Memo To White House Correspondents: If You Want To Be Green, Report On Climate Change


photo via Brendan Smialowski

The New York Times new green blog is reporting that this year's White House Correspondents Dinner, scheduled for May 1, will be the greenest ever. Attendees are being encouraged to carpool or drive hybrid vehicles, and air travelers will compensate by purchasing voluntary offsets. I'd never be one to discourage efforts to reduce footprints, so I say bravo for greening up the event. But if the assembled journalists, who represent the largest media outlets in the country with the loudest megaphones, really want to be green, they would start by reporting on climate change not in political terms but in moral terms. Edwin Chen, president of the group and a White House correspondent for Bloomberg News, said:

"This will be the most eco-friendly dinner ever hosted by the association...And we encourage our members and guests to join in that effort, such as by car-pooling, using hybrid vehicles and, for long-distance travelers to Washington, buying carbon offsets."

Mr. Chen may want to encourage his members to read and report the volumes of scientific data that shows that the planet is warming in such dangerous ways that the next generation might not inhabit the same sort of earth that we do. The White House itself put out a report last year, Global Climate Change Impacts in the United States, that shows, among other things, that heat waves are coming with more frequency and intensity, parts of the country are drying out, and that storms are becoming more violent.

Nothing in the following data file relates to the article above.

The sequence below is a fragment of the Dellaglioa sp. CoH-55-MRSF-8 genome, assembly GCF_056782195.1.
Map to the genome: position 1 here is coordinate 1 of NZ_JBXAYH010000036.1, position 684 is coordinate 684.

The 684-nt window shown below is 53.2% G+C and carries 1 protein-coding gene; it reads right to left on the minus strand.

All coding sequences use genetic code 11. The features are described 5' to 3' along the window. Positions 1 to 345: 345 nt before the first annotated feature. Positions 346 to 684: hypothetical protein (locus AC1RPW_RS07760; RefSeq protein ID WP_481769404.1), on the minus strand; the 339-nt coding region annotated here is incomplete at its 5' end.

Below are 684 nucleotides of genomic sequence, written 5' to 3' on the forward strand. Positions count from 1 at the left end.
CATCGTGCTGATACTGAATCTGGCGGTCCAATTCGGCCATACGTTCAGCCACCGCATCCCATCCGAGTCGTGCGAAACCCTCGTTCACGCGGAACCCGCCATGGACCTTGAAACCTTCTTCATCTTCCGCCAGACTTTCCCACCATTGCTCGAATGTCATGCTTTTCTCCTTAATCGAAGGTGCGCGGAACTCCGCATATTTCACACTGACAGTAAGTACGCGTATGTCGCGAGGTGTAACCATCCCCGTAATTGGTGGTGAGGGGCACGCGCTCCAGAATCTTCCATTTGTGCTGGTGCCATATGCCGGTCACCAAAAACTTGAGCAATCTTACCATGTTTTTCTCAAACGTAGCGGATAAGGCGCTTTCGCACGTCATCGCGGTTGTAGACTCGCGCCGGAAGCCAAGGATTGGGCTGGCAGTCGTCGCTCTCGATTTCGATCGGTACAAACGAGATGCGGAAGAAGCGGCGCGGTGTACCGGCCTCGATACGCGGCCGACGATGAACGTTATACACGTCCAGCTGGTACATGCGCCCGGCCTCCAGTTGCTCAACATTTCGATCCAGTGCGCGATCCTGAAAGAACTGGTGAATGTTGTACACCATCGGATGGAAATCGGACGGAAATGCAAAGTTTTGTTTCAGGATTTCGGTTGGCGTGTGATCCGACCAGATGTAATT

Yet most times when climate change is covered, it's covered only in political terms. Take this weekend's ridiculous flap over the Senate's climate bill, in which Sen. Lindsey Graham threatened to remove his support for legislation because the Senate will take up immigration reform next, not climate and energy. Reports were largely about Graham's political moves and Sen. Harry Reid's supposed pandering to Hispanic voters. Not covered were the implications of the Senate's failure to act in regard to a global deal on limiting emissions and the certain environmental dangers that come with the refusal to finally price the externalities of fossil fuels into their cost of use.

Want more proof the media is dropping the ball on climate change? Check out the League of Conservation Voters study from a few years back that found that the five major Sunday morning political shows asked the presidential candidates over 2,000 questions in 2007, but only three of the questions were on global warming.

More on the climate and media
Hey David and George, You Might Want To Ask the President About Climate Change and Energy
With One Week Before Copenhagen, 'This Week' Covers White House Crashers, Almost Skips Climate Change